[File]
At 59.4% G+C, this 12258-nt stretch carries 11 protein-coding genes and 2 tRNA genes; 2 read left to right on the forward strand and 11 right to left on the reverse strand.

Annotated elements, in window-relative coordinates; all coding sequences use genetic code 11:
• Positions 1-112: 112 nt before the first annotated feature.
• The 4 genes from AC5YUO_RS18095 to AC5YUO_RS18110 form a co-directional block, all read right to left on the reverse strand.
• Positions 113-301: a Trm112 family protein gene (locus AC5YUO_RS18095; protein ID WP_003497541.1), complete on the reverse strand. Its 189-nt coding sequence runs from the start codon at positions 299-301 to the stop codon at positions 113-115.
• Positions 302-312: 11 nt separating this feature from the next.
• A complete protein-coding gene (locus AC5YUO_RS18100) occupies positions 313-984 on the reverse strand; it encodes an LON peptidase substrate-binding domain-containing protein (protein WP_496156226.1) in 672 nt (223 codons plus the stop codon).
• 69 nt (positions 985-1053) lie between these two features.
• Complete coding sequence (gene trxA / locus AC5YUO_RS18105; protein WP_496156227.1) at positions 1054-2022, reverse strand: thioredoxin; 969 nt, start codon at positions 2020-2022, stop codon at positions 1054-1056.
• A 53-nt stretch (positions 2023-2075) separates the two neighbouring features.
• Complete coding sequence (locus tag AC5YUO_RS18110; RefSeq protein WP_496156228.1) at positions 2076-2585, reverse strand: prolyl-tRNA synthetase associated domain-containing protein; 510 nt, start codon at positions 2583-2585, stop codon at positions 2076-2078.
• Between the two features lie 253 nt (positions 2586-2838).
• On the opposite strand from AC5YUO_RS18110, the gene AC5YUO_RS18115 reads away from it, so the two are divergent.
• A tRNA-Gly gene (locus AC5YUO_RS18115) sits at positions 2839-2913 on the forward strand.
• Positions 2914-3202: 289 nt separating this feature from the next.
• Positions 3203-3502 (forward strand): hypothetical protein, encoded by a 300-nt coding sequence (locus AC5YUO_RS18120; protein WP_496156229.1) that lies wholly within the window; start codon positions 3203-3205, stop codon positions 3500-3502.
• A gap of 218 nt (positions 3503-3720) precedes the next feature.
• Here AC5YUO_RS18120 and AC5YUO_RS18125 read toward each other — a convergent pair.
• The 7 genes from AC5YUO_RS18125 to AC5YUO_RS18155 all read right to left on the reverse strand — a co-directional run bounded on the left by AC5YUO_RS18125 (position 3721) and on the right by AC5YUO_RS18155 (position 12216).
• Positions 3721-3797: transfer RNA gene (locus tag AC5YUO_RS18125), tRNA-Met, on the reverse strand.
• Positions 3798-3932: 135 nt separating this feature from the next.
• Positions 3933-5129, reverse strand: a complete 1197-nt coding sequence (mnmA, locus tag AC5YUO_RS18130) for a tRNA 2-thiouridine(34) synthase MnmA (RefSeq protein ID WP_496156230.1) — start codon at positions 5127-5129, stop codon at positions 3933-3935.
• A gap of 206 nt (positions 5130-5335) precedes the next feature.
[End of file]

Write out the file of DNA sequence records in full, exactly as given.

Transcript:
At 59.4% G+C, this 12258-nt stretch carries 11 protein-coding genes and 2 tRNA genes; 2 read left to right on the forward strand and 11 right to left on the reverse strand.

Annotated elements, in window-relative coordinates; all coding sequences use genetic code 11:
• Positions 1-112: 112 nt before the first annotated feature.
• The 4 genes from AC5YUO_RS18095 to AC5YUO_RS18110 form a co-directional block, all read right to left on the reverse strand.
• Positions 113-301: a Trm112 family protein gene (locus AC5YUO_RS18095; protein ID WP_003497541.1), complete on the reverse strand. Its 189-nt coding sequence runs from the start codon at positions 299-301 to the stop codon at positions 113-115.
• Positions 302-312: 11 nt separating this feature from the next.
• A complete protein-coding gene (locus AC5YUO_RS18100) occupies positions 313-984 on the reverse strand; it encodes an LON peptidase substrate-binding domain-containing protein (protein WP_496156226.1) in 672 nt (223 codons plus the stop codon).
• 69 nt (positions 985-1053) lie between these two features.
• Complete coding sequence (gene trxA / locus AC5YUO_RS18105; protein WP_496156227.1) at positions 1054-2022, reverse strand: thioredoxin; 969 nt, start codon at positions 2020-2022, stop codon at positions 1054-1056.
• A 53-nt stretch (positions 2023-2075) separates the two neighbouring features.
• Complete coding sequence (locus tag AC5YUO_RS18110; RefSeq protein WP_496156228.1) at positions 2076-2585, reverse strand: prolyl-tRNA synthetase associated domain-containing protein; 510 nt, start codon at positions 2583-2585, stop codon at positions 2076-2078.
• Between the two features lie 253 nt (positions 2586-2838).
• On the opposite strand from AC5YUO_RS18110, the gene AC5YUO_RS18115 reads away from it, so the two are divergent.
• A tRNA-Gly gene (locus AC5YUO_RS18115) sits at positions 2839-2913 on the forward strand.
• Positions 2914-3202: 289 nt separating this feature from the next.
• Positions 3203-3502 (forward strand): hypothetical protein, encoded by a 300-nt coding sequence (locus AC5YUO_RS18120; protein WP_496156229.1) that lies wholly within the window; start codon positions 3203-3205, stop codon positions 3500-3502.
• A gap of 218 nt (positions 3503-3720) precedes the next feature.
• Here AC5YUO_RS18120 and AC5YUO_RS18125 read toward each other — a convergent pair.
• The 7 genes from AC5YUO_RS18125 to AC5YUO_RS18155 all read right to left on the reverse strand — a co-directional run bounded on the left by AC5YUO_RS18125 (position 3721) and on the right by AC5YUO_RS18155 (position 12216).
• Positions 3721-3797: transfer RNA gene (locus tag AC5YUO_RS18125), tRNA-Met, on the reverse strand.
• Positions 3798-3932: 135 nt separating this feature from the next.
• Positions 3933-5129, reverse strand: a complete 1197-nt coding sequence (mnmA, locus tag AC5YUO_RS18130) for a tRNA 2-thiouridine(34) synthase MnmA (RefSeq protein ID WP_496156230.1) — start codon at positions 5127-5129, stop codon at positions 3933-3935.
• A gap of 206 nt (positions 5130-5335) precedes the next feature.